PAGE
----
Parents fear kids exposed to dioxin at base

Kadena moms demand truth

by Jon Mitchell

Special To The Japan Times

Six months ago, dangerous levels of dioxin were discovered near two U.S. Department of Defense schools on Okinawa Island — but only now are many service members based there learning the full extent of the contamination.

Parents whose children attend the potentially poisoned facilities at Kadena Air Base claim the Pentagon has failed to inform them of the risks or investigate whether the pollution extends onto the school ground. Many are accusing the military authorities of endangering their children’s health and now they have formed a group to demand answers.

The focus of parents’ fears are the playing fields of Bob Hope Primary School and Amelia Earhart Intermediate School, facilities operated by the Department of Defense for the children of U.S. service members.

Last June, construction workers unearthed more than 20 chemical barrels on civilian land bordering the schools.

Following tests the following month, the barrels were found to contain high concentrations of dioxin, a substance that can cause cancer, immune system damage and developmental problems in children. In nearby soil, dioxin levels measured 8.4 times the legal limit, while water peaked at 280 times the level considered safe. The land had once belonged to the adjacent air base but was returned to civilian use in 1987.

“Knowing that the base has probably been aware of this situation for many months, I feel very angry. I cannot imagine what could justify their decision to withhold this information from us parents. I believe they were morally and ethically obliged to warn us of the possible threat to our children,” Jannine Myers, the mother of a 10-year old girl attending Amelia Earhart Intermediate School, told The Japan Times.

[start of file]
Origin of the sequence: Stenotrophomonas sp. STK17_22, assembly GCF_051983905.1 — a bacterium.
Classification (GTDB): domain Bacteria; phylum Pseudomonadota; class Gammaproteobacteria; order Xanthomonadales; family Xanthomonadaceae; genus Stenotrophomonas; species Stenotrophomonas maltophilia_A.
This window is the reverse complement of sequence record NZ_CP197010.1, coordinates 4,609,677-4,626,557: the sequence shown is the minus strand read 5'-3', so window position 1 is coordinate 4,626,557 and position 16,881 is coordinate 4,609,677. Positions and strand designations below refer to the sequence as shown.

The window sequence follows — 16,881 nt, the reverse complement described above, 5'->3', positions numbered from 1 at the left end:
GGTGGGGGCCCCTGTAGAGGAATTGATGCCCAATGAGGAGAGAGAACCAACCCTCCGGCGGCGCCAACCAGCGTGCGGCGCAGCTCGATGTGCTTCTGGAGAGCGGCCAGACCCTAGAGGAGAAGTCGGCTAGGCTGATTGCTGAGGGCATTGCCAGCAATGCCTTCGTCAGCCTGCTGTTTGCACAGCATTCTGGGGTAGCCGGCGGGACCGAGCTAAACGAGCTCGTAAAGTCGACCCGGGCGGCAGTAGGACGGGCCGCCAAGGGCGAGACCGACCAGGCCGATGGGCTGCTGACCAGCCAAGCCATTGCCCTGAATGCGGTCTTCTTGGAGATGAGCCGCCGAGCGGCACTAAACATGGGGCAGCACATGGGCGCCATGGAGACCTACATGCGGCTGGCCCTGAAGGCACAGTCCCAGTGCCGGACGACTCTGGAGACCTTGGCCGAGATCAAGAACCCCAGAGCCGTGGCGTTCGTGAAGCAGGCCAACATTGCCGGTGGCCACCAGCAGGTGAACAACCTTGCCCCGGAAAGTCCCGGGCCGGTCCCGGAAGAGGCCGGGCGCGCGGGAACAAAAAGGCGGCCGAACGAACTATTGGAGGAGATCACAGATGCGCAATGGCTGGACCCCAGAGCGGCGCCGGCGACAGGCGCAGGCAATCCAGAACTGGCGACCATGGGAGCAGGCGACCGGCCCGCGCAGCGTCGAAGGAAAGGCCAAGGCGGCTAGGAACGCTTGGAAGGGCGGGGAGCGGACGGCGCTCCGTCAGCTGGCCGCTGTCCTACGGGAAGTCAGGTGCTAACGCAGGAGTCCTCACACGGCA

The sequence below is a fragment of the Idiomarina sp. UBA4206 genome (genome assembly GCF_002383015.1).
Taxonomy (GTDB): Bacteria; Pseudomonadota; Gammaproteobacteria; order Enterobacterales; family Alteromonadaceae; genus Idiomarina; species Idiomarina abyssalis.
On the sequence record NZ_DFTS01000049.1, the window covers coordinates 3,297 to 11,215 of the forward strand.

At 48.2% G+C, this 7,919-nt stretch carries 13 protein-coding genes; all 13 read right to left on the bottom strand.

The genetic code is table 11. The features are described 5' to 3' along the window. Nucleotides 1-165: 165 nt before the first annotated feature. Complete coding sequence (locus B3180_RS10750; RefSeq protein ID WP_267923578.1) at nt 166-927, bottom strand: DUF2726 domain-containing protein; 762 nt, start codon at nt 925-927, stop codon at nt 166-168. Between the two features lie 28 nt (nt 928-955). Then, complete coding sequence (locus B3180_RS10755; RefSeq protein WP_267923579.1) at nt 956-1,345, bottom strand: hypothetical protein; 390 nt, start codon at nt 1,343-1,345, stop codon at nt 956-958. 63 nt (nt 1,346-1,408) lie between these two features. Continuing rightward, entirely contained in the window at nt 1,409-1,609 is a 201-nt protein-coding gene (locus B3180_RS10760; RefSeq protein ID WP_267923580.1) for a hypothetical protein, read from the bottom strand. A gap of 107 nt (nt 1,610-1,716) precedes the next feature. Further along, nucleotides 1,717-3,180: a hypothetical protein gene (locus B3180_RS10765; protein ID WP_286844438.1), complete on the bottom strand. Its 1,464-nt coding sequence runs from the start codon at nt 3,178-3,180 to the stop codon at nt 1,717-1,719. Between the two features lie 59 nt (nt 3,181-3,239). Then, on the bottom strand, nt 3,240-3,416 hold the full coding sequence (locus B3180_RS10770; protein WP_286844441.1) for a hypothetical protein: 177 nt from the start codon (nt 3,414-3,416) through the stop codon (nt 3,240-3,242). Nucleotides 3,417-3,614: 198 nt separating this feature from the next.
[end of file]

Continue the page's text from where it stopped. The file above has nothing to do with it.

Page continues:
Myers first heard about the contamination after reading a letter that was published in The Japan Times on Dec. 24 titled “Demand answers about dioxin threat at Okinawa schools.” (www.japantimes.co.jp/community/2013/12/23/voices/demand-answers-about-dioxin-threat-at-okinawa-schools/#.UtkSbCj8820 )

Angered by the authorities’ failure to notify parents and local residents about the possible dangers, Myers created a Facebook group on Jan. 10 named “Bob Hope/AEIS — Protect Our Kids,” in the hopes of persuading base officials to hold a public meeting and explain what action has been taken.

The group currently has more than 130 members with more parents joining everyday.

“If there is a dioxin threat at the schools, it will take an enormous amount of public pressure to a) have the U.S. authorities admit that they are responsible, and b), cause them to clean up this mess and protect our children,” Myers said.

Correspondence between Kadena Air Base officials and the Okinawa Defense Bureau reveals the U.S. authorities were aware of the proximity of the school fields to the chemical dumpsite as early as June.

Documents obtained by The Japan Times detail the bureau’s inquiries to the base immediately following the discovery of the barrels.

In response to these questions into past usage of the land, Kadena officials replied, “Starting in 1980, the area adjacent to the site was used as baseball fields and playgrounds for a nearby elementary school on Kadena Air Base.”

On Tuesday, in response to questions from The Japan Times about whether teachers and parents had been informed of the potential dangers, David Honchul, U.S. Forces Japan director of public affairs, appeared to contradict parents’ claims that they had not been notified. “There have been notices about the excavated drums and leadership at Kadena Air Base have been tracking the issue very closely,” he said by email.

Honchul also sought to reassure worried parents. “Kadena leadership and USFJ will take appropriate measures in accordance with DOD policy should we become aware of any potential substantial impact to human health and safety,” he wrote.

But it seems for many parents, this is too little, too late.

“The moment the knowledge of the barrels being uncovered and the potential for any dioxins to be found were known, every parent of the schools, and every person on Kadena should have been notified. I feel outraged,” Tina Eaton told The Japan Times. Eaton, who often takes her 3-year-old daughter to play on the schools’ fields, worries about the health effects of possible dioxin exposure on her child.

Meanwhile, on the civilian side of the wire, Japanese authorities are continuing to examine the land for further contamination.

Recently they discovered seven more barrels but they have not yet been unearthed. Unlike the nearby on-base land where American children are still allowed to play, the civilian side remains strictly cordoned off to prevent public access.